Progressive Familial Intrahepatic Cholestasis

Progressive Familial Intrahepatic Cholestasis

Progressive familial intrahepatic cholestasis (PFIC) is the name given to a group of conditions in which liver cells do not release a digestive fluid, called bile, properly. This leads to a build-up of bile inside the liver cell, known as cholestasis.

Cholestasis can damage the liver. The liver cells can start to die and become replaced with scar tissue. This leads to cirrhosis (severe scarring of the liver) which can cause a number of different problems. PFIC is a rare disorder which affects around 1 in 50,000 – 1 in 100,000 births and it affects males and females equally. The condition usually progresses slowly over decades and only a few children have serious medical problems in early life. Health professionals are still learning about the condition but believe that early recognition and treatment of the condition is important as serious liver problems can develop in early adulthood including cirrhosis and liver cancer.

*This website provides general information but does not replace medical advice. It is important to contact your/your child’s medical team if you have any worries or concerns

What is bile and why is it important?

PFIC is due to problems in the system which produces bile. The liver produces bile which is a green/yellow liquid. The colour is due to bilirubin, a waste product produced when old red blood cells have been broken down in the spleen. Bile is made up of different substances including:

  • bile acids (help to digest fat)
  • bilirubin
  • cholesterol
  • fats
  • water
  • other waste products

After bile has been produced by the liver it is transported to the gall bladder where it is stored. When food is eaten the gall bladder releases bile through bile ducts into the duodenum, part of the small intestine, to help with digestion and remove waste products. Further down the intestine, in a part called the terminal ileum, most of the bile acids are

Bile has many functions:

  • It helps the body to digest food by breaking fats down so they can be absorbed.
  • It enables the body to absorb fat-soluble vitamins.
  • It also helps the body get rid of waste products such as bilirubin and excess cholesterol which it passes out in the stool (poo)

What are the effects of PFIC?

As the liver becomes damaged there are a number of effects which can occur. These can vary from child to child and can include:

Jaundice: Some of the bilirubin trapped in the liver passes back into the blood stream. It is carried around the body and it responsible for the yellow colouring of the whites of the eyes and the skin, known as jaundice.

  • Darker urine – conjugated bilirubin is passed out in the urine making it more coloured than normal
  • Discolouration of teeth – due to jaundice being present while the teeth are forming/growing. The higher calorie diet and/or medicines needed may also contribute to this.
  • Pale, smelly, greasy stools, frequently loose (diarrhoea) – these may float in the toilet and be more difficult to flush away, as they contain more undigested fat due to the reduced amount of bile flowing from the liver into the intestine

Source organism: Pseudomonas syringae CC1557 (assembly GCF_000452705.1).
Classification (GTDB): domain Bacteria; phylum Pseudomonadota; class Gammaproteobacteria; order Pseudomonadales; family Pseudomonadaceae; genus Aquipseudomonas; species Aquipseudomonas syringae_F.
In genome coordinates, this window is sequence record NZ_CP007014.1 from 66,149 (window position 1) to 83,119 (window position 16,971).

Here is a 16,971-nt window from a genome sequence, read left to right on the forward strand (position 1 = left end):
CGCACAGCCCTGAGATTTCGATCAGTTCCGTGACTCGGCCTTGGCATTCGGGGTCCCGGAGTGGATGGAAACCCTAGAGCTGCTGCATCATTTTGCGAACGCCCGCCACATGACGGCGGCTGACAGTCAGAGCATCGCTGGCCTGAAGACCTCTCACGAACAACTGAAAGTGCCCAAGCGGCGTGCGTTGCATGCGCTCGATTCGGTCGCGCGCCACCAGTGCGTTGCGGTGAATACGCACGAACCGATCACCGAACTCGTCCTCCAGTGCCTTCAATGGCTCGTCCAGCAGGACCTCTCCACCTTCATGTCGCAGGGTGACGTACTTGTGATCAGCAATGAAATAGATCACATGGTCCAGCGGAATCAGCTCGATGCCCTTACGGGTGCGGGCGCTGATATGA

Itching (pruritus): One of the serious effects of PFIC is pruritus. It is an intense itch beneath the skin and can cause severe discomfort. It can be very difficult to control. The cause of pruritus isn’t completely understood but is thought to be due to the increased level of bile acids/salts in the blood caused by the bile not being made and excreted in the normal way. Itching may disturb sleep and contribute to fatigue, tiredness, irritability as well as reduced appetite, nausea and vomiting.

Failure to thrive: This refer to poor weight gain and possibly slower growth due to the reduced absorption of fats.

Vitamin deficiencies: Especially the fat soluble vitamins A, D, E and K. Due to reduced absorption of:

  • Vitamin K – this is needed to make clotting factors that control bleeding, a deficiency may result in nose bleeds and bleeding from the gums
  • Vitamin D – this is needed for strong health bones and teeth, a deficiency may result in weaker bones and/or rickets
  • Vitamin E – this is needed for a healthy nervous system and the development of co-ordination
  • Vitamin A – this is needed for good eyesight, particularly to see in the dark and for the eyes to adapt to changing light conditions.

Enlarged liver: This occurs due to inflammation and swelling in the liver.

Gall stones: This is the name given to the formation of solid particles within the gall bladder or bile duct system. If a stone blocks (obstructs) a bile duct this can cause severe pain and/or increased jaundice. In most cases gall stones are present but cause no problems. Gall stones increase the risk of cholangitis. This is an infection in the bile ducts which causes fever, general malaise/tiredness and can also cause discomfort/pain and increased jaundice.

Possible complications of PFIC

The bile trapped in the liver may cause progressive damage to the liver. This can cause it to become scarred (fibrosis) and hardened eventually leading to severe scarring called cirrhosis. The effects of cirrhosis can include: